2. Radical cruelty is eminently thinkable to the religious mind, and always has been

I would call the religious, specifically the Abrahmic traditions , to be the inhabitants of a virtual universe all to their liking. I think that's what happens when you anthropomorphize the self into a 'god-form'. You get to describe the universe of your liking. Notice how the middle eastern gods behave suspiciously like the middle eastern man?

There is nothing at all introspective about this process. It's more egotistical.

Drop the messianic thoughts, and you are left with reason and it's infinite arrangement upon the infinite. You're also harder to manipulate. Now THAT'S introspection.

Don't know the good man Rosenblum, but he's Abrahmic, to realize conclusions like these.

Reply to this post

Back to top Alert abuse Link here Permalink



Response to rug (Reply #6)

Sat Dec 29, 2012, 08:17 PM

13. Atheists just don't travel around in little groups or whatever.

We don't meet every Sunday just to affirm that we don't believe.
The premise of that article is that just because atheists did not show up in groups, we are somehow not as caring.
Blechh.

Reply to this post

Back to top Alert abuse Link here Permalink


Response to djean111 (Reply #13)

Sat Dec 29, 2012, 08:21 PM

17. Actually, it is saying that because believers "travel around in little groups",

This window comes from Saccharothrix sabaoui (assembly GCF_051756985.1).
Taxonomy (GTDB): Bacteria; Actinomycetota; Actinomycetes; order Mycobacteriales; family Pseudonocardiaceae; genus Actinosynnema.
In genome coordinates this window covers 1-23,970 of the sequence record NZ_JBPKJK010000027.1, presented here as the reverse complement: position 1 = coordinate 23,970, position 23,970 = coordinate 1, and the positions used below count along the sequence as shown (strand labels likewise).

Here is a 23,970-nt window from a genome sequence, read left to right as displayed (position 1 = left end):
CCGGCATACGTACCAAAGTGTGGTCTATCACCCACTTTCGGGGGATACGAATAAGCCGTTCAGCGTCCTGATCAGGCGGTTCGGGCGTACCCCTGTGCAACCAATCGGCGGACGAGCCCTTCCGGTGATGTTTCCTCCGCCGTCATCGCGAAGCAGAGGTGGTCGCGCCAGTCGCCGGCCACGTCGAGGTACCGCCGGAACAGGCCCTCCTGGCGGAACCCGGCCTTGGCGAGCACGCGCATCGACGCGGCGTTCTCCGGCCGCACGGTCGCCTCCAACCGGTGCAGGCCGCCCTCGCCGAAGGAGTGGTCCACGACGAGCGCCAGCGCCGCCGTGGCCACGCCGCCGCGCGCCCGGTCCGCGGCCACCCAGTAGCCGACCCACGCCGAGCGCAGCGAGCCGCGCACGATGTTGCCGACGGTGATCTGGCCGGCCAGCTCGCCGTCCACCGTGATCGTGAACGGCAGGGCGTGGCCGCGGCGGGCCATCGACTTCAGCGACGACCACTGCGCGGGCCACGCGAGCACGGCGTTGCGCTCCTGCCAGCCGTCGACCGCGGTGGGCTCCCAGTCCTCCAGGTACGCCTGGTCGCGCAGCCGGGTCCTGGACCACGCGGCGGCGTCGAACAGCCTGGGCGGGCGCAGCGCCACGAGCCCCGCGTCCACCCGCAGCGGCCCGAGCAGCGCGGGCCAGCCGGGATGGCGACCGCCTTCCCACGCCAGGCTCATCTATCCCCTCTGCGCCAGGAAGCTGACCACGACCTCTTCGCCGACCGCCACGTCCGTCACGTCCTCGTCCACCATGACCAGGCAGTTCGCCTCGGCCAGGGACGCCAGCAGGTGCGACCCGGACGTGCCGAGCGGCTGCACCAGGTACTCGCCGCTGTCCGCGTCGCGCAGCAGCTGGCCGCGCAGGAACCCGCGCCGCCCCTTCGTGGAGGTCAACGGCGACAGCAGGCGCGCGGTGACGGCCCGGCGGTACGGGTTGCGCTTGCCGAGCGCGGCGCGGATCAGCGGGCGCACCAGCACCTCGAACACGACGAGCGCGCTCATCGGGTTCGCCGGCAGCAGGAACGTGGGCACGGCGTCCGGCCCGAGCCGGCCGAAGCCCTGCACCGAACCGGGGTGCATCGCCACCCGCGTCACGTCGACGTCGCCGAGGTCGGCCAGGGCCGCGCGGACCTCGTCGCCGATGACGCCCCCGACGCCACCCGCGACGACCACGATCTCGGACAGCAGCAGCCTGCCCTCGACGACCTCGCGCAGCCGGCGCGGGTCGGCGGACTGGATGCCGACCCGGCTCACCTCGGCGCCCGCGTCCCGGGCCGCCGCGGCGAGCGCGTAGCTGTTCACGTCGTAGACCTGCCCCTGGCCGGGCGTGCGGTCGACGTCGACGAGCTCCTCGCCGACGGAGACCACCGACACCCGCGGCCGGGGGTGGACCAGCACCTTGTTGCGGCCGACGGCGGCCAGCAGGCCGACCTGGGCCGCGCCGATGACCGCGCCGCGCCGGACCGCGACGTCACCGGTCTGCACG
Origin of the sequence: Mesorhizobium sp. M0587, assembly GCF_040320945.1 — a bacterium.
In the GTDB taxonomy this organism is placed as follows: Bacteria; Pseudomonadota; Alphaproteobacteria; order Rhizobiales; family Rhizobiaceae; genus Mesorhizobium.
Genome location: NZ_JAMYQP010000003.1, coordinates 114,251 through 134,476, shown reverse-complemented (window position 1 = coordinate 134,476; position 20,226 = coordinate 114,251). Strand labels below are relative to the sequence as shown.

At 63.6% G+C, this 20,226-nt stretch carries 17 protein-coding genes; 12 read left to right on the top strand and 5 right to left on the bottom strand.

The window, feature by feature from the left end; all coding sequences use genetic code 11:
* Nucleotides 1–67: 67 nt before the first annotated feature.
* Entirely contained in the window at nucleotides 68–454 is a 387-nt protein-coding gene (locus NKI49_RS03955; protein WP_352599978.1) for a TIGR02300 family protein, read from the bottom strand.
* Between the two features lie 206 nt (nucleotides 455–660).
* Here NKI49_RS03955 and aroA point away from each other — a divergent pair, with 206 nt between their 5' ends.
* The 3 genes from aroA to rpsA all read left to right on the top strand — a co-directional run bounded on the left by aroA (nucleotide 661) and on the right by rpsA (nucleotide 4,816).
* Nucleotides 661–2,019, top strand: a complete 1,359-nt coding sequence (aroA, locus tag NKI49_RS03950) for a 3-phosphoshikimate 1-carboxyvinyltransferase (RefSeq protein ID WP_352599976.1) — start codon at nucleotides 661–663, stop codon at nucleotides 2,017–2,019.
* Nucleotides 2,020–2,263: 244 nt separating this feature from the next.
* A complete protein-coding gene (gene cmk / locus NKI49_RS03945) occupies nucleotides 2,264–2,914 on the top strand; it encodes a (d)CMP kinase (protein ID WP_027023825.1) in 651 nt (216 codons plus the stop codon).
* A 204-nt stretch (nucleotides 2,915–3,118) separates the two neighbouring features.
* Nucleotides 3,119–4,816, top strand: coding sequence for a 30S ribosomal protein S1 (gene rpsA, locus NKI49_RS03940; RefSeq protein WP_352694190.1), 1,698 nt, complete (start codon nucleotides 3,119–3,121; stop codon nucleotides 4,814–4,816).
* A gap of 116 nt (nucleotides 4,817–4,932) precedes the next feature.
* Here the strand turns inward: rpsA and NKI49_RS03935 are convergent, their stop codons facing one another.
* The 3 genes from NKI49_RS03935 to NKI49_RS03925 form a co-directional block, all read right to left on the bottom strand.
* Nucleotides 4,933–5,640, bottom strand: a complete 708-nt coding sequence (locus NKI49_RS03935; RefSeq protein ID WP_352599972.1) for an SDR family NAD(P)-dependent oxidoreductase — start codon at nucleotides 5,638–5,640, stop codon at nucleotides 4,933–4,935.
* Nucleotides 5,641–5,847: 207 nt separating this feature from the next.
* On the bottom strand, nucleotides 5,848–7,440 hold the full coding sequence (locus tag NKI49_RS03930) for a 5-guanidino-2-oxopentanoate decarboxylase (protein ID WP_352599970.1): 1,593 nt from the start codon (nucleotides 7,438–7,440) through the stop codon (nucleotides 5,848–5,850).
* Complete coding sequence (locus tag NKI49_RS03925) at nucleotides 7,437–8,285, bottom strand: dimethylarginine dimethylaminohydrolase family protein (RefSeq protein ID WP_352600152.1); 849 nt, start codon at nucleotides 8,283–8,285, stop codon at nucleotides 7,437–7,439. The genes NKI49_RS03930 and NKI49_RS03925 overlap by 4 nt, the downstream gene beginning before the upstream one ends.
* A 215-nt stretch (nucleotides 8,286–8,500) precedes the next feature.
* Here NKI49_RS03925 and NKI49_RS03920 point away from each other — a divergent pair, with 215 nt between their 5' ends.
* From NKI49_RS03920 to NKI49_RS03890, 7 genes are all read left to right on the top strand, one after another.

they have a more likely source of solace in tragedy.

Reply to this post

Back to top Alert abuse Link here Permalink


Response to djean111 (Reply #13)

Sat Dec 29, 2012, 09:07 PM

21. Nobody said that

The article just points to the compassion expressed by the religious. Of course any positive thing said about that is going to feel the storm on "Religion." How dare anyone point to anything positive among believers. Is it at all all possible that religion and the religious played a vital role in offering themselves to the bereft in Newtown and all over the world for that matter? Only anti-religious fundamentalists might say "No." Maybe the non-religious ought to be thankful that there are little groups that like that traveling around. The people in Newtown certainly were.